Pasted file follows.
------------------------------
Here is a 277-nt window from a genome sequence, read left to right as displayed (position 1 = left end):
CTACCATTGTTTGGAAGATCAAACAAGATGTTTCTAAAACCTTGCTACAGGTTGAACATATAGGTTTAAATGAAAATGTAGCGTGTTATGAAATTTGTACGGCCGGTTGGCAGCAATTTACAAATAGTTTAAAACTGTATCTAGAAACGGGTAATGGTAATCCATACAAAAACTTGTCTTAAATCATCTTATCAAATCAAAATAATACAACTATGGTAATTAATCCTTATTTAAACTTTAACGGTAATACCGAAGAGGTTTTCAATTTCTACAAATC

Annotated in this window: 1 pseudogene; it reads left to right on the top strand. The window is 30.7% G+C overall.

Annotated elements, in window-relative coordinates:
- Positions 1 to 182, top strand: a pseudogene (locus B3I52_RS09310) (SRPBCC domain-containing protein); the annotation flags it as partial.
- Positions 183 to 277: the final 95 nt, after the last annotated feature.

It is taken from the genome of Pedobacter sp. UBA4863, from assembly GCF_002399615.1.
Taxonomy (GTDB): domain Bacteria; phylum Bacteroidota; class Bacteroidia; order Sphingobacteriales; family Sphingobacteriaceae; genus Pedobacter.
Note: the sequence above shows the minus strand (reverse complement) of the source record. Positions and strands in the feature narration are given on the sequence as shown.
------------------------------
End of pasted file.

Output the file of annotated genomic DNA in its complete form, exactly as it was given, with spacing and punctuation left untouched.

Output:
Here is a 277-nt window from a genome sequence, read left to right as displayed (position 1 = left end):
CTACCATTGTTTGGAAGATCAAACAAGATGTTTCTAAAACCTTGCTACAGGTTGAACATATAGGTTTAAATGAAAATGTAGCGTGTTATGAAATTTGTACGGCCGGTTGGCAGCAATTTACAAATAGTTTAAAACTGTATCTAGAAACGGGTAATGGTAATCCATACAAAAACTTGTCTTAAATCATCTTATCAAATCAAAATAATACAACTATGGTAATTAATCCTTATTTAAACTTTAACGGTAATACCGAAGAGGTTTTCAATTTCTACAAATC

Annotated in this window: 1 pseudogene; it reads left to right on the top strand. The window is 30.7% G+C overall.

Annotated elements, in window-relative coordinates:
- Positions 1 to 182, top strand: a pseudogene (locus B3I52_RS09310) (SRPBCC domain-containing protein); the annotation flags it as partial.
- Positions 183 to 277: the final 95 nt, after the last annotated feature.

It is taken from the genome of Pedobacter sp. UBA4863, from assembly GCF_002399615.1.
Taxonomy (GTDB): domain Bacteria; phylum Bacteroidota; class Bacteroidia; order Sphingobacteriales; family Sphingobacteriaceae; genus Pedobacter.
Note: the sequence above shows the minus strand (reverse complement) of the source record. Positions and strands in the feature narration are given on the sequence as shown.